Will this pandemic's legacy be a universal basic income?



The Great Depression of the 1930s gave us the Bank of Canada, Employment Insurance (EI) and federal equalization payments. The Great Recession of 2008 produced a revolution in monetary policy and a legacy of concern about household debt.

Will the Great Lockdown of 2020 bequeath us guaranteed universal income? Among the many unprecedented aspects of the global coronavirus pandemic is the sudden appearance of a widely available handout from Ottawa. The Canada Emergency Response Benefit (CERB) provides $500 per week to anyone who’s out of work because of the virus, or the economic shutdown it precipitated.

Read more

Health professionals across Canada have banded together calling on Justin Trudeau and Cabinet to implement a basic income.

Health professionals across Canada have joined the Basic Income Canada Youth Network and the Canadian Council of Young Feminists by calling on Justin Trudeau and Cabinet to implement a basic income.


Read more

Letter to the PM and Cabinet from the Basic Income Canada Youth Network and the Canadian Council of Young Feminists

The Basic Income Canada Youth Network and the Canadian Council of Young Feminists today sent a letter to the Prime Minister and Cabinet, advocating strongly for a universal basic income:

Read more

More than 100 UK MPs demand universal basic income after lockdown

The Sun

In a letter to the government, MPs from seven opposition parties have asked for the payments to help support those hit hardest by the crisis.

Published as a letter in the Financial Times, it calls for a “recovery universal basic income” after concerns that the furlough scheme cannot last.

The letter warns furloughed staff will lose their jobs when the current scheme ends, and a universal basic income would ensure economic security for everyone.

It says: “The hard truth is when this lock-down ends, there may be another one in waiting.

Read more

CERB proves it’s time for basic income, says economist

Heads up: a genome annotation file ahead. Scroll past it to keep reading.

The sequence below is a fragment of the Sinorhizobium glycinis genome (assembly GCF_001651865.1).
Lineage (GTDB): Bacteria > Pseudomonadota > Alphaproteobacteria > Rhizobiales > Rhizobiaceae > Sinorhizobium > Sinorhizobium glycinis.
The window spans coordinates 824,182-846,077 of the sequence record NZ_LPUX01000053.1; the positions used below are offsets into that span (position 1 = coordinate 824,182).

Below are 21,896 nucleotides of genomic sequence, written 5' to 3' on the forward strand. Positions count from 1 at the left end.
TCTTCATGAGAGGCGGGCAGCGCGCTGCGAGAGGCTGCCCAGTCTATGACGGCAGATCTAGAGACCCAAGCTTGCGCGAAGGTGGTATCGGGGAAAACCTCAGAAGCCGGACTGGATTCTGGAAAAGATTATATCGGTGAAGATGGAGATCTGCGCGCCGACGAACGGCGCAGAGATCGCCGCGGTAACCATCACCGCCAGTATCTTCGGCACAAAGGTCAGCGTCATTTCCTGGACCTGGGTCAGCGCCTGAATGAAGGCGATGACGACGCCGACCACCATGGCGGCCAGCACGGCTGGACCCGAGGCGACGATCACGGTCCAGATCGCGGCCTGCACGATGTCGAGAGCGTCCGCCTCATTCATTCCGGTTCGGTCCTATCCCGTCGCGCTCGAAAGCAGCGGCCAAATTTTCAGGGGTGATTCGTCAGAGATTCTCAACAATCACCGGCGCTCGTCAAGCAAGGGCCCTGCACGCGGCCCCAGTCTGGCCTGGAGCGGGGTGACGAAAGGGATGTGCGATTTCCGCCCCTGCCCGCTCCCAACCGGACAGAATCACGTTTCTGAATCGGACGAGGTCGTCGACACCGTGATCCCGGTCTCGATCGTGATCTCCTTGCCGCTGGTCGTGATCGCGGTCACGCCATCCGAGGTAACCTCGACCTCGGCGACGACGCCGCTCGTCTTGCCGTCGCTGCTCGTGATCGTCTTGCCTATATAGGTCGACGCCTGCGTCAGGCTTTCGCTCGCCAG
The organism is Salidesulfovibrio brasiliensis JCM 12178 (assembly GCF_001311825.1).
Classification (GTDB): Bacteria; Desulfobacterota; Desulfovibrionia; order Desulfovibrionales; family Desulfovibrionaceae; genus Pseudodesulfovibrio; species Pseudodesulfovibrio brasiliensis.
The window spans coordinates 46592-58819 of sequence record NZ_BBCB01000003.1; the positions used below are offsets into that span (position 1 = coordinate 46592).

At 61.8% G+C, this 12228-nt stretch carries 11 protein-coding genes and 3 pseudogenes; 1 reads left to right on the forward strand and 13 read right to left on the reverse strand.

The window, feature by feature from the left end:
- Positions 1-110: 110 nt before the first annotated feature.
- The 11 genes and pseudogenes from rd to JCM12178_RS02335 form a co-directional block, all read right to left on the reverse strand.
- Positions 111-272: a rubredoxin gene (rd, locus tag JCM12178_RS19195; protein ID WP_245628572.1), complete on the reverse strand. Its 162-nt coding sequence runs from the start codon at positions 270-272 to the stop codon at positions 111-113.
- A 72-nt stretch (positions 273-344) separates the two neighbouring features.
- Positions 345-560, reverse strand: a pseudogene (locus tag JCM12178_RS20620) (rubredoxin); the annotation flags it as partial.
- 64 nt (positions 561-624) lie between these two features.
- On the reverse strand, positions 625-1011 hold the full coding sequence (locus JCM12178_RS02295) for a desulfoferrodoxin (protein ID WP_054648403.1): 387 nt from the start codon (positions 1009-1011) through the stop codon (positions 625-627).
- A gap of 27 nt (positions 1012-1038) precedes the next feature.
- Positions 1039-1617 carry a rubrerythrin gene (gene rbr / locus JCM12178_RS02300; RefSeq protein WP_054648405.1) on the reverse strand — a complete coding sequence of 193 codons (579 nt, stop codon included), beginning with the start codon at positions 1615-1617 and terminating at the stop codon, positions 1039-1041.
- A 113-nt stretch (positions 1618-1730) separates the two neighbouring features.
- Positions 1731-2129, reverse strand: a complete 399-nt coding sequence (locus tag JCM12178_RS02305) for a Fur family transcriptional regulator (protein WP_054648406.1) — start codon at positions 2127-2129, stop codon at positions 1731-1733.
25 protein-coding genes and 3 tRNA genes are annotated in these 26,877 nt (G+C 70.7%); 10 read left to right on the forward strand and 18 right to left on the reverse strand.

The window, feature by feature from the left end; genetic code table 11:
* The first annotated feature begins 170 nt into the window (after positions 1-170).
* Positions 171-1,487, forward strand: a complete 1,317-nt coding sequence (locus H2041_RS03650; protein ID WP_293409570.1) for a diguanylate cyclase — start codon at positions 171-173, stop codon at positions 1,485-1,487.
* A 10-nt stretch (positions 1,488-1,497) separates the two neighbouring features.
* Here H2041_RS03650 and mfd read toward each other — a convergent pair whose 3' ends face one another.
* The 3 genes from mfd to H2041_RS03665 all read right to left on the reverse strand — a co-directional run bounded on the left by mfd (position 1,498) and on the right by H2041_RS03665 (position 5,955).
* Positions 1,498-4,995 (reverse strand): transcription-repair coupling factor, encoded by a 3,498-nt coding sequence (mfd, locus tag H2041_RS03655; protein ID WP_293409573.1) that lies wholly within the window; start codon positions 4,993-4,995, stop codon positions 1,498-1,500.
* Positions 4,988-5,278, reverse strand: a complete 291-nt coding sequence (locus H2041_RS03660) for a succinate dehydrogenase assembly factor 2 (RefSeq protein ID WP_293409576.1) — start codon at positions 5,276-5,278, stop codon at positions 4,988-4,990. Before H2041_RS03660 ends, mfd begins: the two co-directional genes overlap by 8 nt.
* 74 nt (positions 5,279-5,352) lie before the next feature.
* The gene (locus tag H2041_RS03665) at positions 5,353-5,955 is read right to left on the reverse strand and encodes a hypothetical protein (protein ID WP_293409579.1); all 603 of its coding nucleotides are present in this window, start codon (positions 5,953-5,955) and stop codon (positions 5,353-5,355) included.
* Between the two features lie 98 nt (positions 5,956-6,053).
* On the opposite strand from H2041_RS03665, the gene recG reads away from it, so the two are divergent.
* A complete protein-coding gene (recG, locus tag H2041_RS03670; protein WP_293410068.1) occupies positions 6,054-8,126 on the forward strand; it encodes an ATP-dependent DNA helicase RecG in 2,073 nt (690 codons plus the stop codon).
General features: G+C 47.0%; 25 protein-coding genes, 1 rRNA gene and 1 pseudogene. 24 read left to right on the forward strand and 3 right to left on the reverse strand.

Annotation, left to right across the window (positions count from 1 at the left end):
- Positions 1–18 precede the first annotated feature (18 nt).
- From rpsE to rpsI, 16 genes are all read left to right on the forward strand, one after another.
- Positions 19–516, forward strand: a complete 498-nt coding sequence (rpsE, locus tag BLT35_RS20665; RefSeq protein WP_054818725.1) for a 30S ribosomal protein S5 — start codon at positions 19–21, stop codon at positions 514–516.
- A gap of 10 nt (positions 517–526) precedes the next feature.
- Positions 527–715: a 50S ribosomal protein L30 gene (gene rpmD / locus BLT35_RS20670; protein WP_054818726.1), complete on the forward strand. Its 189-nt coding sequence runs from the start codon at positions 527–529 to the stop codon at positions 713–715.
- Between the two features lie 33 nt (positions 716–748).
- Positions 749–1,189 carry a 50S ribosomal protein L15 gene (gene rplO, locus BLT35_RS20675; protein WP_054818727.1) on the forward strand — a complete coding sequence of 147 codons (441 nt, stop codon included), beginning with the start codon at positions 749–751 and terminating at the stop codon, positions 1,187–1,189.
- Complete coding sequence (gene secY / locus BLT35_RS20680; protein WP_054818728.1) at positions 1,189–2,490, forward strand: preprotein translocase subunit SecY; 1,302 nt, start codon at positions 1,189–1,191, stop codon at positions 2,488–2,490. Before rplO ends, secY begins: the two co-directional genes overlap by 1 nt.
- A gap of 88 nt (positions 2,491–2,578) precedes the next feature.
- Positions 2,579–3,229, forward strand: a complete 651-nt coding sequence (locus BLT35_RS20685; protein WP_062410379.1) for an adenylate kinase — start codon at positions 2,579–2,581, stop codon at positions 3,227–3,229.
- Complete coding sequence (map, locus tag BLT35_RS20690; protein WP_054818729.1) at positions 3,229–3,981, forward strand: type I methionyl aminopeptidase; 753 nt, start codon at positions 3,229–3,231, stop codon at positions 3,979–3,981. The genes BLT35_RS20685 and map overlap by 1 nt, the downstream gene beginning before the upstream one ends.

University of Manitoba News

A UM economist says that government assistance for people whose livelihood has been affected by the COVID-19 pandemic shows that it may be time for universal basic income.

Dr. Evelyn Forget, who has long studied basic income as a means of reducing poverty, says that the Canada Emergency Response Benefit (CERB), introduced by the Canadian government last month, proves that existing income security programs such as Employment Insurance (EI) are inadequate.

Dr. Forget is in community health sciences at UM and academic director of the Manitoba Research Data Centre. She is an adjunct scientist with the Manitoba Centre for Health Policy and a research associate with Ongomiizwin – Research in the Rady Faculty of Health Sciences.

Read more

Coronavirus pandemic raises question: Is it time for a basic income?

Global News

Economic havoc wreaked by the coronavirus has led some to ask whether it’s time for a basic income.

In Canada alone, more than a million people have lost their jobs since March, with millions applying for the Canada Emergency Response Benefit, which gives $2,000 every month for up to four months to those who’ve lost income due to COVID-19

As the pandemic’s cost to society became clear last month, NDP Leader Jagmeet Singh called for “immediate direct help” in the form of a universal basic income.

Read more

The case for a universal basic income is stronger than ever

Prospect Magazine

One side effect of the Covid-19 crisis has been a remarkable upsurge in interest in the idea of a Universal Basic Income (UBI). In the UK, over 170 MPs and Lords across parties have called for an “Emergency UBI,” while 84 per cent of the public now back its introduction. Spain, especially heavily hit by the epidemic, is now looking seriously at the introduction of such a scheme.

A UBI is a guaranteed, unconditional payment made to all eligible residents. A key reason for this jump in interest is the potential of such a system to mitigate, at speed, the economic fallout of the epidemic on incomes and livelihoods.

Read more